Supply chain industry leaders have access to more information today than ever before in history. Thanks to data gathering programs, supply chain software, and data entry applications, this represents a mountain of data, which has the potential to provide ground-breaking insight into how to improve business-model efficiency. As a result, business leaders can reap a significant return on investment by thoroughly analyzing this data. Unfortunately, some may not understand what supply chain big data truly is, how it is useful, and why they need to take advantage of it as soon as possible.

What Is Supply Chain Big Data?

Supply Chain big data is the ultimate compilation of data gathered in the course of business. This includes risk analysis, detailed reports of how a supply chain functions, and even lead generation. Big data is collected from a variety of sources, such as internet websites, transportation management systems, individual-employee data entry, and more.

How Does Big Data Improve a Supply Chain?

Big data is nothing more than a conglomeration of facts, figures, and processes in raw form. However, this data needs to be carefully sorted and analyzed to find its true value.  Supply chain leaders understand supply chain big data can greatly improve business efficiency, which translates into four primary forms of improvement.

Supply Chain Big Data and Lead Generation

Lead generation is at the heart of every enterprise in the world; it can transform a very small business into an international corporate giant.  A modern business is on the verge of faltering if it does not take advantage of the online market. However, designing a website is simply not enough to understand how it affects a business.  Supply chain leaders need to be able to see how a visitor becomes a customer, who will then further promote the supply chain and increase production. Ultimately, being able to analyze data gathered from websites enhances the customer journey and provides a near-endless pool of leads for use.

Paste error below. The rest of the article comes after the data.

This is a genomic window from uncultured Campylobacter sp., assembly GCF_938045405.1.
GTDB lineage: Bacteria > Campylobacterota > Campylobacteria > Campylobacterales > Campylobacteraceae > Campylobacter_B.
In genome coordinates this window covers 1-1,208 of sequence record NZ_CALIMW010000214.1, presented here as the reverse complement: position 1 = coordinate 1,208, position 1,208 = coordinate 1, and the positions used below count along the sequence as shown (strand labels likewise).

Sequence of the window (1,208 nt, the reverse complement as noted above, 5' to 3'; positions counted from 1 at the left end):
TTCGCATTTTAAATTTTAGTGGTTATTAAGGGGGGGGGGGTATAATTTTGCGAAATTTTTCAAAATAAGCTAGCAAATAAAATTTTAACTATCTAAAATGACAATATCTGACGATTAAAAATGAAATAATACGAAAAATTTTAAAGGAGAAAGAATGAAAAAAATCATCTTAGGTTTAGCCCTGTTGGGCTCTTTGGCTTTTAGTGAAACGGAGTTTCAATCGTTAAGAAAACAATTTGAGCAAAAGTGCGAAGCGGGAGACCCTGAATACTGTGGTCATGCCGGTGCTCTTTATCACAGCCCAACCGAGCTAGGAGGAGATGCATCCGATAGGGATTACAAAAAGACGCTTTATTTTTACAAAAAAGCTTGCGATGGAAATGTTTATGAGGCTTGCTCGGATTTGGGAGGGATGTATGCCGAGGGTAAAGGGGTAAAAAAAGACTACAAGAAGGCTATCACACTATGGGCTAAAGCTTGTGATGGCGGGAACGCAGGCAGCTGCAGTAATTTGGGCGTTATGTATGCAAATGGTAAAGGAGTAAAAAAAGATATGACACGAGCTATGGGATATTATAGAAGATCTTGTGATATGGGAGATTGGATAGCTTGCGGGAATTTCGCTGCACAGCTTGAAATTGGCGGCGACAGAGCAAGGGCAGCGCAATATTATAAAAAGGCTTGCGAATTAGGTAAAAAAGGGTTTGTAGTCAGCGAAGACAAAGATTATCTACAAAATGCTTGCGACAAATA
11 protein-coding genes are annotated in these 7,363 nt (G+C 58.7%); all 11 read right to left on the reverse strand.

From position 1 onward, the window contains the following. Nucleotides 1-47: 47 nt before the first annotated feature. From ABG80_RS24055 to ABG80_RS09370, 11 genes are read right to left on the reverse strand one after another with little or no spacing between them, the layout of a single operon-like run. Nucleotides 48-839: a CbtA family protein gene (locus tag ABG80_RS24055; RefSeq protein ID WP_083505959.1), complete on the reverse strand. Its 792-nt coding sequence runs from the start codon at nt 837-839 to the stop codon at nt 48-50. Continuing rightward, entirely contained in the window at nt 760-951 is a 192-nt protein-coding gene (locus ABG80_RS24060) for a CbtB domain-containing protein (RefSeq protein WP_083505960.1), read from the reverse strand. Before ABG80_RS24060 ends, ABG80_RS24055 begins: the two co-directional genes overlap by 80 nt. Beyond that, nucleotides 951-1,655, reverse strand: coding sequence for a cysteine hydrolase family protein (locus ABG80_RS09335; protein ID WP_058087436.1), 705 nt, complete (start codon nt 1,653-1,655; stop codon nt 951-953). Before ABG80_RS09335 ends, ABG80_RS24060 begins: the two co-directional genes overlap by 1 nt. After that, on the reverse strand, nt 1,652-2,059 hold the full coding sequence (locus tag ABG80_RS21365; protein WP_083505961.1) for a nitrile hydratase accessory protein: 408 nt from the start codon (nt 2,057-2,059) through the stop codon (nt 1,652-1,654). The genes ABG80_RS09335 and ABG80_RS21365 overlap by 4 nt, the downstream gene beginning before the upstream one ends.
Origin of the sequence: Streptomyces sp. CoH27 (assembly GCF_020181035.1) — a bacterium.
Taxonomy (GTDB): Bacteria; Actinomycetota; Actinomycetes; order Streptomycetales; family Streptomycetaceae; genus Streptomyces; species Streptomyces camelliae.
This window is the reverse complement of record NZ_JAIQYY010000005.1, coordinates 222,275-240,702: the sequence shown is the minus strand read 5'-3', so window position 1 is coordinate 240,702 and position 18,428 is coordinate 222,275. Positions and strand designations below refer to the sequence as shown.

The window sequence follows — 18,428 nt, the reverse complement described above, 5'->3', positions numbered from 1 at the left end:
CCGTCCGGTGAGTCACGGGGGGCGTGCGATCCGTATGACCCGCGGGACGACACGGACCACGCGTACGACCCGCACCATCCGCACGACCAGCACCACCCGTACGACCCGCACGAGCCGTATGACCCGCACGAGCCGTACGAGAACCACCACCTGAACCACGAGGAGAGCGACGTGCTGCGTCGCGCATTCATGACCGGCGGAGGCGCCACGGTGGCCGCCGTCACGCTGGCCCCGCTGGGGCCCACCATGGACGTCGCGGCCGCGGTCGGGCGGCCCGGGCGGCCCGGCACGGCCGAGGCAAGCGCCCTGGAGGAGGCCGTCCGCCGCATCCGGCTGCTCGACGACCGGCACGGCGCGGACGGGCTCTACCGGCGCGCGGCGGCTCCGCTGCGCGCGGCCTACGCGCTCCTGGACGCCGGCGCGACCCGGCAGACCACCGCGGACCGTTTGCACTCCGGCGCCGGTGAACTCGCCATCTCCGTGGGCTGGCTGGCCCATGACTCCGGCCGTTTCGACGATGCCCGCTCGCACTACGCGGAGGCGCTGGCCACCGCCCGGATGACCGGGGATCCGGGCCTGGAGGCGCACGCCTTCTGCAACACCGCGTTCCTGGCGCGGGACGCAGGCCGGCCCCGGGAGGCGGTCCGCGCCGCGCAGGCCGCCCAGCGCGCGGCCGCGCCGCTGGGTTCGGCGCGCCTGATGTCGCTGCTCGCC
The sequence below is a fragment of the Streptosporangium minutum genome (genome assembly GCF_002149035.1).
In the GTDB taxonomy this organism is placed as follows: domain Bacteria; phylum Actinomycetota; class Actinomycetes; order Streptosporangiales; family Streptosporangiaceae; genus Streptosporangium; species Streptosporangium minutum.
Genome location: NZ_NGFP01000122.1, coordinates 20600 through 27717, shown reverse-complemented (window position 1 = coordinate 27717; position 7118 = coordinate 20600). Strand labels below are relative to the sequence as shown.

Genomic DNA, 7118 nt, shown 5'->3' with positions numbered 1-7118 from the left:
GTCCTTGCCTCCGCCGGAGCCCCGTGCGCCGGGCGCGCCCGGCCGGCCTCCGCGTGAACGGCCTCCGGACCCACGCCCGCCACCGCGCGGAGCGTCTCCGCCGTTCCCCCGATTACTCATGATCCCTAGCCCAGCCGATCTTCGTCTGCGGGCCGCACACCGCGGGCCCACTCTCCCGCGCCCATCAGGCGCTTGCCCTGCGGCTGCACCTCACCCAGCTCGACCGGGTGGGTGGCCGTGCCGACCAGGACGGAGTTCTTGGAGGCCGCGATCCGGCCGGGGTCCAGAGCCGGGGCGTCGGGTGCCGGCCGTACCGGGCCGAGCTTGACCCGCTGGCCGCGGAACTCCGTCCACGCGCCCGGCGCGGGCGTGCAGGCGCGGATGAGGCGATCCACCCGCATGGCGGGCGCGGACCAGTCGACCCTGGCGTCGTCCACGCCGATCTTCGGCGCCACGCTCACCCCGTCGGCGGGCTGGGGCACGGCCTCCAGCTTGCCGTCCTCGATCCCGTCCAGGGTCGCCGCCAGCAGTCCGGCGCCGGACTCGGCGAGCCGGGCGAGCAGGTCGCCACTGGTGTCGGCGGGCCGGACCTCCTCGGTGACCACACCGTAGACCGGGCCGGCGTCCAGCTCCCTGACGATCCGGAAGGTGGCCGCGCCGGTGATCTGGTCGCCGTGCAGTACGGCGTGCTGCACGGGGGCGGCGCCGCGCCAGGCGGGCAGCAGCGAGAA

Customer Expectations

Customer service is all about pleasing the customer and exceeding their expectations. However, unorganized supply chains can quickly cause a customer to abandon a purchase and provide negative feedback about the company across social media, word-of-mouth, and many other mediums.  Big data analytics allows supply chain leaders to identify what portions of the customer journey are threatened. Therefore, he or she can alter the current state of business to propel the customer’s needs and wants into the spotlight, which is the best policy for business. In fact, an Accenture study proved this point by identifying how businesses that have implemented enterprise-wide supply chain big data analytics have seen significant strides in a variety of factors from order-to-delivery cycles to rapid dispute resolution.

Social Media and Big Data Analytics

Big data has a huge impact on social media for the supply chain. Social media is a vital portion of the majority of marketplace. Facebook has more than 4 billion registered users. Furthermore, modern supply chain leaders understand the omnipresent social media plays into business.  However, the wrong post or information on social media can be detrimental to a supply chain. Big data provides insight into how customers, or followers, want to be engaged with the supply chain through social media. Social media outlets optimized by big data include LinkedIn, Pinterest, Twitter, Facebook, Google Plus, Instagram, and many more. By identifying key social media outlets, a supply chain leader can make decisions that reflect company values and improve consumer confidence.

Big Data and Supply Chain Optimization

In addition to optimizing social media outlets for a supply chain, supply chain big data can optimize the actual order fulfillment process. Accenture’s report reveals how enterprise-wide big data impacted the supply chain with the following key findings.

By identifying how, when, where, and why the supply chain lacks efficiency, supply chain leaders can make improvements to current processes, which will increase productivity, reduce costs, and provide a greater ROI.

Modern supply chain leaders do not have to rely on the routine visual inspection of a supply chain to assess its current functionality and efficiency. Although visual inspection is crucial in some areas, such as safety matters, supply chain big data will greatly influence the success of control when used in the appropriate ways. The ultimate goal of the supply chain is to get a given product to a consumer as fast as possible. Big data analytics gives supply chain leaders a way to reach this goal. When a supply chain leader opts to ignore supply chain big data, the company will have a huge likelihood of failure, or at least inability to grow and expand.

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